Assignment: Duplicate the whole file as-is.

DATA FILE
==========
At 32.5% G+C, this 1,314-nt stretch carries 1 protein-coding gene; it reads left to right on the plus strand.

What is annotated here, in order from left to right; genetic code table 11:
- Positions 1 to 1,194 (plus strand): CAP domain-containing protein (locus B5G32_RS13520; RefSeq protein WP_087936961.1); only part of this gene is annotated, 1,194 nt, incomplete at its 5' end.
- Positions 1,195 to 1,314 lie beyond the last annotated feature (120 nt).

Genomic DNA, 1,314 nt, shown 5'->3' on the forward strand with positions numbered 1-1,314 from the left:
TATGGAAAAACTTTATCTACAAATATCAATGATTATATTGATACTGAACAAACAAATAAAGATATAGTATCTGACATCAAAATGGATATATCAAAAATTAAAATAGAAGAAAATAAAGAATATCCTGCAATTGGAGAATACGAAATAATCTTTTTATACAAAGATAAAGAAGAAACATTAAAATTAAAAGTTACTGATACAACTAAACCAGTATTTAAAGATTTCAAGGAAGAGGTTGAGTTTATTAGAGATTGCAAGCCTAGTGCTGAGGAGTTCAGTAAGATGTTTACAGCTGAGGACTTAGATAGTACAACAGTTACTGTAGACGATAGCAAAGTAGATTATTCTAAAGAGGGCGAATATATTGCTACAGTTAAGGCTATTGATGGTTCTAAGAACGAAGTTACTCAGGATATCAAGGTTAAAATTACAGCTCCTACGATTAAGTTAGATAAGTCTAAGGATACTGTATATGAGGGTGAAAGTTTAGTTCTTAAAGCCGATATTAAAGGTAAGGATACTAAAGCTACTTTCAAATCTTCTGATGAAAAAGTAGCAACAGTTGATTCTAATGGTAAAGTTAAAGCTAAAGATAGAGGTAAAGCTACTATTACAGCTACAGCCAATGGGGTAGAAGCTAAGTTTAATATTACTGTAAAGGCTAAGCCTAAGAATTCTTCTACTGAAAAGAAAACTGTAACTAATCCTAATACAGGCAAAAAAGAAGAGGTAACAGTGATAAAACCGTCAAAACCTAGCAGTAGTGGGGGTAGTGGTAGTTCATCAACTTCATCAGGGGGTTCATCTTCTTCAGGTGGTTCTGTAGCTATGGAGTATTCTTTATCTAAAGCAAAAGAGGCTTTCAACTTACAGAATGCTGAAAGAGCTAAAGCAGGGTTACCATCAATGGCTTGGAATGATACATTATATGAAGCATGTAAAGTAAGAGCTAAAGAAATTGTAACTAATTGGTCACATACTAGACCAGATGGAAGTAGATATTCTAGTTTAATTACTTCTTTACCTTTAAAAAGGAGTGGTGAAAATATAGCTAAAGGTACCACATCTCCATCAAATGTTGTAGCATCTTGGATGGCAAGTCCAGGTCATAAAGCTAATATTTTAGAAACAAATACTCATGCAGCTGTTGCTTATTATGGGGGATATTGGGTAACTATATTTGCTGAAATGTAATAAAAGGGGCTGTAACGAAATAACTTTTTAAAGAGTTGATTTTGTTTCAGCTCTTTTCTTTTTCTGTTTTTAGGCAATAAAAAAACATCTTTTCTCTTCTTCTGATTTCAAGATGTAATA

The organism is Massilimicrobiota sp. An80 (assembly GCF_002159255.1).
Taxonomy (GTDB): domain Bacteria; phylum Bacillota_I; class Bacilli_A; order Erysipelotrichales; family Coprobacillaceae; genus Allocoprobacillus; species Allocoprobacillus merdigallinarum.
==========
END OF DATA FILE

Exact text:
At 32.5% G+C, this 1,314-nt stretch carries 1 protein-coding gene; it reads left to right on the plus strand.

What is annotated here, in order from left to right; genetic code table 11:
- Positions 1 to 1,194 (plus strand): CAP domain-containing protein (locus B5G32_RS13520; RefSeq protein WP_087936961.1); only part of this gene is annotated, 1,194 nt, incomplete at its 5' end.
- Positions 1,195 to 1,314 lie beyond the last annotated feature (120 nt).

Genomic DNA, 1,314 nt, shown 5'->3' on the forward strand with positions numbered 1-1,314 from the left:
TATGGAAAAACTTTATCTACAAATATCAATGATTATATTGATACTGAACAAACAAATAAAGATATAGTATCTGACATCAAAATGGATATATCAAAAATTAAAATAGAAGAAAATAAAGAATATCCTGCAATTGGAGAATACGAAATAATCTTTTTATACAAAGATAAAGAAGAAACATTAAAATTAAAAGTTACTGATACAACTAAACCAGTATTTAAAGATTTCAAGGAAGAGGTTGAGTTTATTAGAGATTGCAAGCCTAGTGCTGAGGAGTTCAGTAAGATGTTTACAGCTGAGGACTTAGATAGTACAACAGTTACTGTAGACGATAGCAAAGTAGATTATTCTAAAGAGGGCGAATATATTGCTACAGTTAAGGCTATTGATGGTTCTAAGAACGAAGTTACTCAGGATATCAAGGTTAAAATTACAGCTCCTACGATTAAGTTAGATAAGTCTAAGGATACTGTATATGAGGGTGAAAGTTTAGTTCTTAAAGCCGATATTAAAGGTAAGGATACTAAAGCTACTTTCAAATCTTCTGATGAAAAAGTAGCAACAGTTGATTCTAATGGTAAAGTTAAAGCTAAAGATAGAGGTAAAGCTACTATTACAGCTACAGCCAATGGGGTAGAAGCTAAGTTTAATATTACTGTAAAGGCTAAGCCTAAGAATTCTTCTACTGAAAAGAAAACTGTAACTAATCCTAATACAGGCAAAAAAGAAGAGGTAACAGTGATAAAACCGTCAAAACCTAGCAGTAGTGGGGGTAGTGGTAGTTCATCAACTTCATCAGGGGGTTCATCTTCTTCAGGTGGTTCTGTAGCTATGGAGTATTCTTTATCTAAAGCAAAAGAGGCTTTCAACTTACAGAATGCTGAAAGAGCTAAAGCAGGGTTACCATCAATGGCTTGGAATGATACATTATATGAAGCATGTAAAGTAAGAGCTAAAGAAATTGTAACTAATTGGTCACATACTAGACCAGATGGAAGTAGATATTCTAGTTTAATTACTTCTTTACCTTTAAAAAGGAGTGGTGAAAATATAGCTAAAGGTACCACATCTCCATCAAATGTTGTAGCATCTTGGATGGCAAGTCCAGGTCATAAAGCTAATATTTTAGAAACAAATACTCATGCAGCTGTTGCTTATTATGGGGGATATTGGGTAACTATATTTGCTGAAATGTAATAAAAGGGGCTGTAACGAAATAACTTTTTAAAGAGTTGATTTTGTTTCAGCTCTTTTCTTTTTCTGTTTTTAGGCAATAAAAAAACATCTTTTCTCTTCTTCTGATTTCAAGATGTAATA

The organism is Massilimicrobiota sp. An80 (assembly GCF_002159255.1).
Taxonomy (GTDB): domain Bacteria; phylum Bacillota_I; class Bacilli_A; order Erysipelotrichales; family Coprobacillaceae; genus Allocoprobacillus; species Allocoprobacillus merdigallinarum.